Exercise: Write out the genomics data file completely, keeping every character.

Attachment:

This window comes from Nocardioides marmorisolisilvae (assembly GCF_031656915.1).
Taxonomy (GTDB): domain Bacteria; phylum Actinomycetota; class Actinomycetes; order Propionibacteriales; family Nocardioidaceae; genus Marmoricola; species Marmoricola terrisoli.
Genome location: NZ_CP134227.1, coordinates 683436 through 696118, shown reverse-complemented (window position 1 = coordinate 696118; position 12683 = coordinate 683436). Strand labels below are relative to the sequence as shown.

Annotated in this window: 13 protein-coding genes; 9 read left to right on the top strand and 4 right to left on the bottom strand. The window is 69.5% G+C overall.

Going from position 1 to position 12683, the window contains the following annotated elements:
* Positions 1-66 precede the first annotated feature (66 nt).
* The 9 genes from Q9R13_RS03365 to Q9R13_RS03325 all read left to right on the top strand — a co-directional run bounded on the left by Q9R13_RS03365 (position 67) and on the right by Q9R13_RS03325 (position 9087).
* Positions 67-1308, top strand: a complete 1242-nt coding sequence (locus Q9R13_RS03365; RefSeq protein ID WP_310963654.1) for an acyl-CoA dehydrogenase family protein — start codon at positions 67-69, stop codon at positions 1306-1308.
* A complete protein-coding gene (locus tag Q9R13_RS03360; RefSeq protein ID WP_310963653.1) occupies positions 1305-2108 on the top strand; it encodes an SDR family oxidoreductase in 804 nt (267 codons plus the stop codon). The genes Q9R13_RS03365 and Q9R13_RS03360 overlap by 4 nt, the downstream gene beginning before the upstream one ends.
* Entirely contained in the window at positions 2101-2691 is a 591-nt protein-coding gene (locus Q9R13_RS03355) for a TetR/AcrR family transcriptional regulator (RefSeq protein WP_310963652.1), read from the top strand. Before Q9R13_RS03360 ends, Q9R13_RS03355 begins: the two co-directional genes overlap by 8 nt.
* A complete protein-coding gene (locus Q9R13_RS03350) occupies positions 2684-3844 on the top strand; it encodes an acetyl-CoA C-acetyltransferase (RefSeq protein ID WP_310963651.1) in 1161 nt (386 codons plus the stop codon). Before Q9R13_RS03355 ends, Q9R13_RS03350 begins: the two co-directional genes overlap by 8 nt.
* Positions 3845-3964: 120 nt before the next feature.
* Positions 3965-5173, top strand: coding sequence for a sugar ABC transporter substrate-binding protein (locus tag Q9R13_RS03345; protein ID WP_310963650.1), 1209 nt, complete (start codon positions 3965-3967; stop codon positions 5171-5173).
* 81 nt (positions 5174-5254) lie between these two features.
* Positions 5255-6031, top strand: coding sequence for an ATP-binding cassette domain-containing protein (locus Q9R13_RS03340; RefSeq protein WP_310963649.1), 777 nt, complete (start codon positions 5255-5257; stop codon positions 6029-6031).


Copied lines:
This window comes from Nocardioides marmorisolisilvae (assembly GCF_031656915.1).
Taxonomy (GTDB): domain Bacteria; phylum Actinomycetota; class Actinomycetes; order Propionibacteriales; family Nocardioidaceae; genus Marmoricola; species Marmoricola terrisoli.
Genome location: NZ_CP134227.1, coordinates 683436 through 696118, shown reverse-complemented (window position 1 = coordinate 696118; position 12683 = coordinate 683436). Strand labels below are relative to the sequence as shown.

Annotated in this window: 13 protein-coding genes; 9 read left to right on the top strand and 4 right to left on the bottom strand. The window is 69.5% G+C overall.

Going from position 1 to position 12683, the window contains the following annotated elements:
* Positions 1-66 precede the first annotated feature (66 nt).
* The 9 genes from Q9R13_RS03365 to Q9R13_RS03325 all read left to right on the top strand — a co-directional run bounded on the left by Q9R13_RS03365 (position 67) and on the right by Q9R13_RS03325 (position 9087).
* Positions 67-1308, top strand: a complete 1242-nt coding sequence (locus Q9R13_RS03365; RefSeq protein ID WP_310963654.1) for an acyl-CoA dehydrogenase family protein — start codon at positions 67-69, stop codon at positions 1306-1308.
* A complete protein-coding gene (locus tag Q9R13_RS03360; RefSeq protein ID WP_310963653.1) occupies positions 1305-2108 on the top strand; it encodes an SDR family oxidoreductase in 804 nt (267 codons plus the stop codon). The genes Q9R13_RS03365 and Q9R13_RS03360 overlap by 4 nt, the downstream gene beginning before the upstream one ends.
* Entirely contained in the window at positions 2101-2691 is a 591-nt protein-coding gene (locus Q9R13_RS03355) for a TetR/AcrR family transcriptional regulator (RefSeq protein WP_310963652.1), read from the top strand. Before Q9R13_RS03360 ends, Q9R13_RS03355 begins: the two co-directional genes overlap by 8 nt.
* A complete protein-coding gene (locus Q9R13_RS03350) occupies positions 2684-3844 on the top strand; it encodes an acetyl-CoA C-acetyltransferase (RefSeq protein ID WP_310963651.1) in 1161 nt (386 codons plus the stop codon). Before Q9R13_RS03355 ends, Q9R13_RS03350 begins: the two co-directional genes overlap by 8 nt.
* Positions 3845-3964: 120 nt before the next feature.
* Positions 3965-5173, top strand: coding sequence for a sugar ABC transporter substrate-binding protein (locus tag Q9R13_RS03345; protein ID WP_310963650.1), 1209 nt, complete (start codon positions 3965-3967; stop codon positions 5171-5173).
* 81 nt (positions 5174-5254) lie between these two features.
* Positions 5255-6031, top strand: coding sequence for an ATP-binding cassette domain-containing protein (locus Q9R13_RS03340; RefSeq protein WP_310963649.1), 777 nt, complete (start codon positions 5255-5257; stop codon positions 6029-6031).